Thank you, ladies and gentlemen, for being here today. The Transportation Safety Board of Canada values and supports concerns of Canadians for safety in the air, at sea and in the railway and pipeline systems.
Safety is a concern we all share, which is why we are releasing two recommendations today in an investigation that is still on-going. As we have done in the past, when we learn of situations that could have an impact on transportation safety, we immediately alert the industry, the regulators in Canada and elsewhere and, through you, the broader public.
We don't believe in holding off our recommendations for a final report. We believe in making our recommendations public as quickly as possible so that appropriate action can be taken to deal with safety deficiencies.
Our sole objective is to ensure that problems are fixed, that they are fixed quickly, and fixed for good.
In the next few minutes, the investigators, Mr. Peter Rowntree, the Investigator in Charge, Mr. Daniel Verreault, the Director of Air Investigations, and I will give you a brief overview of the ongoing investigation of an in-flight fire which occurred last spring – they will share what they have found to date, and what the Board is recommending.
Before I get started though, permit me to remind you that the Transportation Safety Board is an independent agency dedicated to enhancing transportation safety. Our role is to investigate accidents or incidents involving aircraft, ships, trains and pipelines.
Our mandate is to find out what happened, and why. We look for safety deficiencies, and make recommendations that those deficiencies be addressed.
Our job is not to assign fault or liability.
Overview of the occurrence
With the respect to the current investigation:
On May 13th 2002, Air Canada Flight 116 left Vancouver for Toronto. When the aircraft was approximately 10 miles from Toronto on final approach, the flight crew received an indication of fire in the cargo hold.
The flight crew followed the appropriate checklist, activated the fire extinguishing system and declared an emergency. Less than a minute later, the fire indication light went out and the aircraft landed without further incident.
Once on the ground, airport firefighters inspected the aircraft and declared it safe. When maintenance crews inspected the aircraft later that evening, they discovered that there had been a fire in the floor of the cargo compartment of the aircraft.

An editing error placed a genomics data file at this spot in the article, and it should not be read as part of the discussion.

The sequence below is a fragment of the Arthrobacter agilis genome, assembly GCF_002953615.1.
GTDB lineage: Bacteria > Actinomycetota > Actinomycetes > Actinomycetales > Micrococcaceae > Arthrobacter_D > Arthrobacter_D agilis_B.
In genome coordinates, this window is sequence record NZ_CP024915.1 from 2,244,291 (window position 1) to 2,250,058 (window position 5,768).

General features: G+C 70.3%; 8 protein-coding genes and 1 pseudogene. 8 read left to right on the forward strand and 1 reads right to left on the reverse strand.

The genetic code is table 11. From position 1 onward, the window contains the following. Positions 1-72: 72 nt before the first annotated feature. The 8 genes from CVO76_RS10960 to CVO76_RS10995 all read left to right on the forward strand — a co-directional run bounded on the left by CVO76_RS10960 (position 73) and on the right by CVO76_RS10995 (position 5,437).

We were notified, our investigators were deployed to the scene and they began a comprehensive investigation into the circumstances surrounding the occurrence. A detailed report will be published when the investigation is completed.
The investigation has, so far, uncovered two areas of particular concern. Therefore, the Board is releasing these recommendations today.
The first issue involves "water-line heater ribbon installations."
The second issue that concerns us relates to how the fire progressed once it was ignited.
Following the occurrence, Air Canada, Boeing, Transport Canada, and the Federal Aviation Administration took a number of actions to address the issues raised by the investigators. In our opinion, these issues present a potential risk to the travelling public. The Board believes that the recent actions taken to reduce these risks do not adequately address the problem in the long-term.
I would now like to call on Mr. Rowntree and Mr. Verreault.
------------ Presentation by Peter Rowntree ------------
As you have seen, these two issues pose a serious risk. The Transportation Safety Board releases safety recommendations prior to the completion of an investigation when it identifies a significant safety issue. In this case, the widespread use of heater ribbons and the common existence of contaminated insulation blankets and debris exposes the travelling public to risk. Accordingly, we have issued two safety recommendations.
With respect to the issue of water line heater ribbons, the Transportation Safety Board recommends that:
the Department of Transport take action to reduce the short term risk, and eliminate the long term risk, of heater ribbon installation failures starting fires, and coordinate and encourage a similar response from other appropriate regulatory authorities.
With respect to the issue of contaminated thermal acoustic insulation blankets, the Transportation Safety Board recommends that:
the Department of Transport take action to reduce the short term risk, and eliminate the long term risk, of contaminated insulation materials and debris propagating fires, and coordinate and encourage a similar response from other appropriate regulatory authorities.
As I stated earlier, in its ongoing investigation, the Transportation Safety Board has made these early recommendations in the interest of advancing transportation safety. We at the TSB work very hard to ensure that recommendations are issued in a timely manner to benefit transportation in Canada and around the world. Should this investigation produce any other issues, be assured that we will make our findings public without delay.
I want to thank you for your attention, and I welcome your questions.
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